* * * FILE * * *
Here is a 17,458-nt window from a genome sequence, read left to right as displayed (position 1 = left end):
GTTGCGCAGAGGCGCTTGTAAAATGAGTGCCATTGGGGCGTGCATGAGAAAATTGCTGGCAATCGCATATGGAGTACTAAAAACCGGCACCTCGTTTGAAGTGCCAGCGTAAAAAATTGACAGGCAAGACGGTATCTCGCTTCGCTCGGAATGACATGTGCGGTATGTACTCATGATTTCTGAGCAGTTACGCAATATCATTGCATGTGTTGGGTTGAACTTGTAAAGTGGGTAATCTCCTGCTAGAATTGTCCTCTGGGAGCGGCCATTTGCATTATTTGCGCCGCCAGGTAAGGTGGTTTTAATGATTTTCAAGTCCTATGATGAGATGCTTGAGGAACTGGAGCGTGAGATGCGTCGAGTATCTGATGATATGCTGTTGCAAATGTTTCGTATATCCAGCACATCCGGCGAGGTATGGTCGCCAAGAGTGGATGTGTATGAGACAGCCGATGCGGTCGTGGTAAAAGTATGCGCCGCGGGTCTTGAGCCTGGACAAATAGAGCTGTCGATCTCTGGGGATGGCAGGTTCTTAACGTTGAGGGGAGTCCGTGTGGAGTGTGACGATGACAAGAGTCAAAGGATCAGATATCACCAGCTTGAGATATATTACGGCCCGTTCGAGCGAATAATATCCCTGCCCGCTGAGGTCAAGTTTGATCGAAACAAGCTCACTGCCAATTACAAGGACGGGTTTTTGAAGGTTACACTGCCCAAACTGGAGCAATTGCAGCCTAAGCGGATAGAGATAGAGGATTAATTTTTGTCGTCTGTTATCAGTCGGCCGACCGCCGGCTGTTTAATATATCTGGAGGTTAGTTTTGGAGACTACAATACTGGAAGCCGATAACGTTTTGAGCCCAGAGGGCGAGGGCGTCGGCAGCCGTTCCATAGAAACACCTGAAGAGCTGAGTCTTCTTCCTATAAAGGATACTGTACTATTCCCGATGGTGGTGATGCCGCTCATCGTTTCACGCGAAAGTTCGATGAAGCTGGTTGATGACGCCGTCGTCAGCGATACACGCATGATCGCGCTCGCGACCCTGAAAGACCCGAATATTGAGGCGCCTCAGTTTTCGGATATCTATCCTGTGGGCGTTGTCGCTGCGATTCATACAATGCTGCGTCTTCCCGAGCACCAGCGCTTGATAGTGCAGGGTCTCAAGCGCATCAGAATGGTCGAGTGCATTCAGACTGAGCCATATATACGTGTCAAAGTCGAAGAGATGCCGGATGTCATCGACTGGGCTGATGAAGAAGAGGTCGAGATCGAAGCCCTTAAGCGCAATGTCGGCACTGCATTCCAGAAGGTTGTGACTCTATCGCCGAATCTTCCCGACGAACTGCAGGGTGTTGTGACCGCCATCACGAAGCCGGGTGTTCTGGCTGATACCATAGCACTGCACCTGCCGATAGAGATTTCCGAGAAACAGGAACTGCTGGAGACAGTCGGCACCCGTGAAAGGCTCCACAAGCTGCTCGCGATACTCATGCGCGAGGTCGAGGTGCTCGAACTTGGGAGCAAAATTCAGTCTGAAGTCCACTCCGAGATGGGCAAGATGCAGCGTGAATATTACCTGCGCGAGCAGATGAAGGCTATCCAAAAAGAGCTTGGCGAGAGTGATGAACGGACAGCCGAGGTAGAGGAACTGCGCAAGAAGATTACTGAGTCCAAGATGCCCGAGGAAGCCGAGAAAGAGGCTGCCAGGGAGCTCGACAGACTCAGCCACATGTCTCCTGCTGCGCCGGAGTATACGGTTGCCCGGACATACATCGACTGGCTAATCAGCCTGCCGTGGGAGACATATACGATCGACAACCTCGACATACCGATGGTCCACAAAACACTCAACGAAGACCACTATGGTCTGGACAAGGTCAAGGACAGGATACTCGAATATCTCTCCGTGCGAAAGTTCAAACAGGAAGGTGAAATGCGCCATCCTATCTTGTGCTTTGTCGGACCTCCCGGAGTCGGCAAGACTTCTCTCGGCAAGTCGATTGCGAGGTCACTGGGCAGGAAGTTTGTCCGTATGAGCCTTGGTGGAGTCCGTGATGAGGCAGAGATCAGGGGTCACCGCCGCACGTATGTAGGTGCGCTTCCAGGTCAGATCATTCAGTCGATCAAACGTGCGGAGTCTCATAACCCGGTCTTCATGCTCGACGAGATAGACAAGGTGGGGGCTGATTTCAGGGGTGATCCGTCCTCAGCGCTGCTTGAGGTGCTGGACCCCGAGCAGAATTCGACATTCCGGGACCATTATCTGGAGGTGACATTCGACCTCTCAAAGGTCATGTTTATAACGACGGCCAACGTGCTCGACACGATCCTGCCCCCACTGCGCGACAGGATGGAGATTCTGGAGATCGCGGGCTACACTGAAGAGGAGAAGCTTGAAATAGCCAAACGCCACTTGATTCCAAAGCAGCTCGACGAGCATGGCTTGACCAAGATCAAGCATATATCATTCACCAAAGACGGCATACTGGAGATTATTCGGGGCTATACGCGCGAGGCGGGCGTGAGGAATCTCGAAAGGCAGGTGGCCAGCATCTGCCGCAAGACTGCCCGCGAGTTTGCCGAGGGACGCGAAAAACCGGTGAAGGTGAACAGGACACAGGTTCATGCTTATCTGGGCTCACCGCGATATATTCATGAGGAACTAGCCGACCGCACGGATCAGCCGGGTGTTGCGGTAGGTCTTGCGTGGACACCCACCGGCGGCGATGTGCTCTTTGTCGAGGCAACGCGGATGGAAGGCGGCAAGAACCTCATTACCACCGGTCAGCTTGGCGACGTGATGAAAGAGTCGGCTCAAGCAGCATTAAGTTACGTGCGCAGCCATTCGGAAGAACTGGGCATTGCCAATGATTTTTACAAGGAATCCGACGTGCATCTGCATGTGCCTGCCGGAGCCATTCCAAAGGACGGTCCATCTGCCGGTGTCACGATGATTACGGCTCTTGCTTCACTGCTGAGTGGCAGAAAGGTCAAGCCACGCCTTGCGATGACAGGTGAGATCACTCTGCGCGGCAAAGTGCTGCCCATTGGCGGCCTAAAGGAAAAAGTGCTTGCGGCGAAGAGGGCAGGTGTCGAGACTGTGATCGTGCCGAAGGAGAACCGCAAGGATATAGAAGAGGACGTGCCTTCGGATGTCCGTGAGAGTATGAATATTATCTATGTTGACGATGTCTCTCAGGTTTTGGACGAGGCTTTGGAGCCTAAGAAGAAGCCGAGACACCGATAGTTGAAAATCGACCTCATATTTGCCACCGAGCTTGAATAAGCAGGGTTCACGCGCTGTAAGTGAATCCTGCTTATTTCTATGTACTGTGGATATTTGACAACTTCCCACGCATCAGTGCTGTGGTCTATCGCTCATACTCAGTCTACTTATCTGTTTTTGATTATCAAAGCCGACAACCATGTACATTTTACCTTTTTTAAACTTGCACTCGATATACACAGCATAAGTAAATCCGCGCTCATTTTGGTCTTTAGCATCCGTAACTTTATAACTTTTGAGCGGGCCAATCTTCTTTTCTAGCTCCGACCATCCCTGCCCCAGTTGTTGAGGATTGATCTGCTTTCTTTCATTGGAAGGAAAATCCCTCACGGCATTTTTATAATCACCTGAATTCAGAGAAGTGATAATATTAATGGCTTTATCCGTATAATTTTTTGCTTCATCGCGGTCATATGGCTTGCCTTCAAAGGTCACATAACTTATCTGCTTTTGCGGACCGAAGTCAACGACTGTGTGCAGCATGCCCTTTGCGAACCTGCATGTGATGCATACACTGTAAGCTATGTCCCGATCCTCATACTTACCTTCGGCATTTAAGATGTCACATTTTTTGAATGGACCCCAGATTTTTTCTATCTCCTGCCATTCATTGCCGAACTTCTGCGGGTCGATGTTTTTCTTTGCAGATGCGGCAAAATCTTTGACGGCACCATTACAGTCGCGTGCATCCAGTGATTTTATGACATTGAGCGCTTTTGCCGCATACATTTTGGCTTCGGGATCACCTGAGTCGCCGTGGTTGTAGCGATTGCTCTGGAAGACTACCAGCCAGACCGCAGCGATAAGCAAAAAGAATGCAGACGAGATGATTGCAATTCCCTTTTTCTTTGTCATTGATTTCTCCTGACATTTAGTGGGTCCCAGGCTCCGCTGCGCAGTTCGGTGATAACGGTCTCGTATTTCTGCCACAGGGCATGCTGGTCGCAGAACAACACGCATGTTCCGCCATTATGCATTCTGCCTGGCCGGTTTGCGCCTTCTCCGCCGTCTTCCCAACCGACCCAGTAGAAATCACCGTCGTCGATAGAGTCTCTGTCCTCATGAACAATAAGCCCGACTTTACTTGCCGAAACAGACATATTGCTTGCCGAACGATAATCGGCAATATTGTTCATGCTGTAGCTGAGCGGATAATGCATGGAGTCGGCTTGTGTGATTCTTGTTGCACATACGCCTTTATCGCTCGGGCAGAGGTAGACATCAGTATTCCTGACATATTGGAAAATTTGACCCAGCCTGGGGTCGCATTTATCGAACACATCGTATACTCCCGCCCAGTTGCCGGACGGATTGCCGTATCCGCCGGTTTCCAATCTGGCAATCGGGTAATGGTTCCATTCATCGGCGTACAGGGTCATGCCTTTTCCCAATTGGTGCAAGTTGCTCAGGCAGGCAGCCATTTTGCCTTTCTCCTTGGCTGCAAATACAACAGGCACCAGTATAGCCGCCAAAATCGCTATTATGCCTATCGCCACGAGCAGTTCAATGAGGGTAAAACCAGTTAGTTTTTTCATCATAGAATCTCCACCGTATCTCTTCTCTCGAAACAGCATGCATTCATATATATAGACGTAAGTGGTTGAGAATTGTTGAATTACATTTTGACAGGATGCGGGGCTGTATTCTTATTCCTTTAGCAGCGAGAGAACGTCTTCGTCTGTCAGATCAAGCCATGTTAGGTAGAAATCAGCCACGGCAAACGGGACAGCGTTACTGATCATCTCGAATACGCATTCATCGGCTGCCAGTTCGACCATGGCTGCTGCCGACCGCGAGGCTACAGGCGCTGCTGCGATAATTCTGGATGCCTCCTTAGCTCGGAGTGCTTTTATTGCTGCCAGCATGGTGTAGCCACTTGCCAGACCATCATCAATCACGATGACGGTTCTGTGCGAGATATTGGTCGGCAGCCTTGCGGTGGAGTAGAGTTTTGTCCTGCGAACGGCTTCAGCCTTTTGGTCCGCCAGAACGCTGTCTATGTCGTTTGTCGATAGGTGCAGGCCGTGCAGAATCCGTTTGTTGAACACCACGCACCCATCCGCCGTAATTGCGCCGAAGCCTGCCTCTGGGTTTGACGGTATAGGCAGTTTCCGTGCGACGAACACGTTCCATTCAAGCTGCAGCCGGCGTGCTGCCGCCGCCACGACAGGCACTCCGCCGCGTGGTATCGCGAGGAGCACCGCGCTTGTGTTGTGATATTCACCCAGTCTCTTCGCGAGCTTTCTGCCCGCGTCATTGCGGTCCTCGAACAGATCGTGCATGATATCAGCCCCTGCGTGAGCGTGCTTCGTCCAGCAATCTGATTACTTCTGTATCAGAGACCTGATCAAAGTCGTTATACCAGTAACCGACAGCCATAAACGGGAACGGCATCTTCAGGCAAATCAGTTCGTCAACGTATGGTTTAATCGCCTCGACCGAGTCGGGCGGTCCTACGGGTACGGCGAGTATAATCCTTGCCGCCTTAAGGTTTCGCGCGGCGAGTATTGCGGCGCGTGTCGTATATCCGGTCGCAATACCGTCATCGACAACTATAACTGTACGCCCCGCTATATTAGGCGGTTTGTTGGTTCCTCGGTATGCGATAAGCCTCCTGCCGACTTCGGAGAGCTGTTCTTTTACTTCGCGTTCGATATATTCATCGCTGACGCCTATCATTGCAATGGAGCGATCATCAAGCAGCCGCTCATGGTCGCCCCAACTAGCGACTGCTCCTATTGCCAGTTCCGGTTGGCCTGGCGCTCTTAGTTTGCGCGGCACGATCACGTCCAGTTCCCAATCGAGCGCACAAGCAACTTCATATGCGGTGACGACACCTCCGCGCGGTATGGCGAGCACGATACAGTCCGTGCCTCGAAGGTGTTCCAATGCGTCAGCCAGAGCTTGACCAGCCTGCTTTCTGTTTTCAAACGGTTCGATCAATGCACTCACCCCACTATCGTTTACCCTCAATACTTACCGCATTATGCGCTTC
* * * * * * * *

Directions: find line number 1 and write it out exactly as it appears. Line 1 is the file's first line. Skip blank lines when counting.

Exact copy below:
Here is a 17,458-nt window from a genome sequence, read left to right as displayed (position 1 = left end):